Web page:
A friend of mine had to take an extended leave from his job because of medical problems. He realized that for the next few months, maybe longer, it would be difficult. He did have good health insurance from his employer, as well as a short term and long term disability policy. After using up his sick pay and vacation time, the short-term disability would pay him sixty percent of his pay for the first six months. His health insurance would remain in effect as long as he paid the extra premium that would have come from his paycheck each month. Unfortunately, his condition did not improve after six months and he was forced to go on the long-term disability. He could continue his insurance under the provisions of the COBRA law, but his health insurance rates rocketed skyward, almost to the point that he couldn’t afford the $600 monthly premium. I recently heard about a family whose medical bills exceeded the $1 million limit on their policy. Their newborn son developed some serious medical problems and now the family that thought they were covered has paid and still owes a total of over $100,000.
A report made public on Thursday by three advocacy groups in the St. Louis area, gaps in coverage and cost-shifting to patients are forcing even families with insurance to struggle with mounting medical costs. According to the Access Project, St. Louis Area Jobs With Justice, and the Missouri Citizen Education Fund, having health insurance doesn’t protect you from medical debt and the possibility of financial hardship.
A study in 2005 by the Commonwealth Fund found that about one-third of Americans with health insurance had incurred medical debt and were having problems paying for the costs in the past year. The report was titled ” The Illusion of Coverage: How Health Insurance Fails People When They Are Sick.” The report found that many people did not have comprehensive coverage, didn’t understand their benefits, or didn’t realize that some policies limit lifetime benefits.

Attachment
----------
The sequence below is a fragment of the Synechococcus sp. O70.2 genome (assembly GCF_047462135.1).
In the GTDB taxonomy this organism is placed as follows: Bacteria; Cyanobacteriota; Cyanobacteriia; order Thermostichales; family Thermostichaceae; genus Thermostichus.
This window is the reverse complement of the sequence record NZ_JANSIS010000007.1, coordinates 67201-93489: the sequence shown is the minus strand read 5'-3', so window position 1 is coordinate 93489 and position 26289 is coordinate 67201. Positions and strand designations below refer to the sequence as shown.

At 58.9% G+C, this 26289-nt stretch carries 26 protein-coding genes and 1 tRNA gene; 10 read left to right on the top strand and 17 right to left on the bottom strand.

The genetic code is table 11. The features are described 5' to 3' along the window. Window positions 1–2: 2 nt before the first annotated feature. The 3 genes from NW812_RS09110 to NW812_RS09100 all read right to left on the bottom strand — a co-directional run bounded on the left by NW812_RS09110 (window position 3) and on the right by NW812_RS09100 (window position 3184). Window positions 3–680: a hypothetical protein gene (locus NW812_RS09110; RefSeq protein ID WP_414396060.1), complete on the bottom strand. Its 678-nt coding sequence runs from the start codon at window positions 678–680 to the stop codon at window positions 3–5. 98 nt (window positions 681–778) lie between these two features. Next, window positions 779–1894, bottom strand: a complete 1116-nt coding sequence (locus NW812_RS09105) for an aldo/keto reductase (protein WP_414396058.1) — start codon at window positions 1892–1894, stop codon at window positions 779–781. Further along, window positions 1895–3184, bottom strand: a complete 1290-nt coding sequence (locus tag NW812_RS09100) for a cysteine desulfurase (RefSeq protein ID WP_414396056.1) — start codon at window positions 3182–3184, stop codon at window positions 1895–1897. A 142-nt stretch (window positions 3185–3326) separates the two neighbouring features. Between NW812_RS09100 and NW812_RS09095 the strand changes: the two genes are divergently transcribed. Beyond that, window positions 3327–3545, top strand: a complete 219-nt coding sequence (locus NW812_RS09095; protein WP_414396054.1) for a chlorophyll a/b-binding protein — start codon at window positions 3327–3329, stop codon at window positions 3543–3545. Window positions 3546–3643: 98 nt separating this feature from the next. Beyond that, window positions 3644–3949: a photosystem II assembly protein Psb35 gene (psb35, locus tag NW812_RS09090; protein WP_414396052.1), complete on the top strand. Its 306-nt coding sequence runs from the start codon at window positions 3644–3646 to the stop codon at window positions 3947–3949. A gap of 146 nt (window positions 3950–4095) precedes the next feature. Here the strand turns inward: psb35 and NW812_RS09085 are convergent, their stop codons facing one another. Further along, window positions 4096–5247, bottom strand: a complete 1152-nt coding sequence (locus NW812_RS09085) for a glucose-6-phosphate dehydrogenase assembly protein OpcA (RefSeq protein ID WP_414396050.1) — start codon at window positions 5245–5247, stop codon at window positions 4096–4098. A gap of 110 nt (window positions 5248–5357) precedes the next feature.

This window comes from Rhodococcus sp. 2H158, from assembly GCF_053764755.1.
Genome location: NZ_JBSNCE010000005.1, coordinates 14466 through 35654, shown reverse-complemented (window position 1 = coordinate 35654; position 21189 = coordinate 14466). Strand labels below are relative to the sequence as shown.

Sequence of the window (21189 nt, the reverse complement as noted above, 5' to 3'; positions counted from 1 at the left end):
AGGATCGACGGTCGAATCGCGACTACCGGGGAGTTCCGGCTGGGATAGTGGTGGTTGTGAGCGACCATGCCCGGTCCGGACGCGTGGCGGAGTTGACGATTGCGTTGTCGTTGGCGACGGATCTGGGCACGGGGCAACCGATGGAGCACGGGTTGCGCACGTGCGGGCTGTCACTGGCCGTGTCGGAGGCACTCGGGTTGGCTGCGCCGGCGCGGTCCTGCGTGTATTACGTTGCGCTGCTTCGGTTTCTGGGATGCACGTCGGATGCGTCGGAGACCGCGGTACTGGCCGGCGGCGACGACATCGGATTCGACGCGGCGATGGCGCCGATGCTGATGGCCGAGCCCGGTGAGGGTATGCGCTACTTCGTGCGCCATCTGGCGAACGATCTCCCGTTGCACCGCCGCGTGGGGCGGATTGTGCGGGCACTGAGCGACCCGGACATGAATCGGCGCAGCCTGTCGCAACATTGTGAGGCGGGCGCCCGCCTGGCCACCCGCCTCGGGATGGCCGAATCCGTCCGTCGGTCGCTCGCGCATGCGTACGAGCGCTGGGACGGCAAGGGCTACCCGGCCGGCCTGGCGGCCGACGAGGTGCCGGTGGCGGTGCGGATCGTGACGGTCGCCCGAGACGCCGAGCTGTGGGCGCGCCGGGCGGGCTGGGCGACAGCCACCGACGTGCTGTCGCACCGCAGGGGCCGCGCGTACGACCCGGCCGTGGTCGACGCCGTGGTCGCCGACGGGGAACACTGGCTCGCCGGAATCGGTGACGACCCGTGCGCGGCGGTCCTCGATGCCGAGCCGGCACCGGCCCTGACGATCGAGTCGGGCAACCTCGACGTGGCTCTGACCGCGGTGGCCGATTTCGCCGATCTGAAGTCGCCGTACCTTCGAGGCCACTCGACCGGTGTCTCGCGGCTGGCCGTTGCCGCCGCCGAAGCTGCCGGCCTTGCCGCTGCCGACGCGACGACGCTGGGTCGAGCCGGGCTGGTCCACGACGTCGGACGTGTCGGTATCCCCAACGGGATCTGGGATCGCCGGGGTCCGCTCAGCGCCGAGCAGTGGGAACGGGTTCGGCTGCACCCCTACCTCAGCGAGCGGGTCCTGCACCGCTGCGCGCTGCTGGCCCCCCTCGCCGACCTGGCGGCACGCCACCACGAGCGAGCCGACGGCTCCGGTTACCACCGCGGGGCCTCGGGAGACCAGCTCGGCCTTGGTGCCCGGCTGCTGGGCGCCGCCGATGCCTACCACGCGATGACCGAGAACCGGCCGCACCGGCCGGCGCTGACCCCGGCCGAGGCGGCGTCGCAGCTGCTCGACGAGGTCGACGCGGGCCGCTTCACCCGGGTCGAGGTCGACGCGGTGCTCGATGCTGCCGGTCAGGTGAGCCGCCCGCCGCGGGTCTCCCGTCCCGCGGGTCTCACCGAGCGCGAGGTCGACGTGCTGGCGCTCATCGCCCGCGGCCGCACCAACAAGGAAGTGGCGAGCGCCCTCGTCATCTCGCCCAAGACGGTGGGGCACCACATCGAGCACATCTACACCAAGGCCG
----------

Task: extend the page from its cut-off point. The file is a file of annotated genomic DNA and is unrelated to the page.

The authors of the report want legislators to require insurance companies to provide standard disclosure forms and examine premium rate increases more closely. They also recommend setting up public-private partnerships to provide more comprehensive coverage to lower income families.
There seems to be two schools of thought about shifting more of the health care costs to the consumer. Some consumer advocates maintain that shifting a large amount of the health care cost to the consumer defeats the purpose of the insurance in the first place. The insurance companies, quite expectedly, disagree. They maintain that when patient’s share of the cost goes down, the demand for services goes up.
Despite their increasing popularity, high-deductible insurance policies offered by employers still make up only a small percentage of the total market. Employers are also shying away from increasing a worker’s share of their health care costs according to a survey by Mercer Health and Benefits in New York.
Any way you look at it, the best thing to do is to examine your policy closely.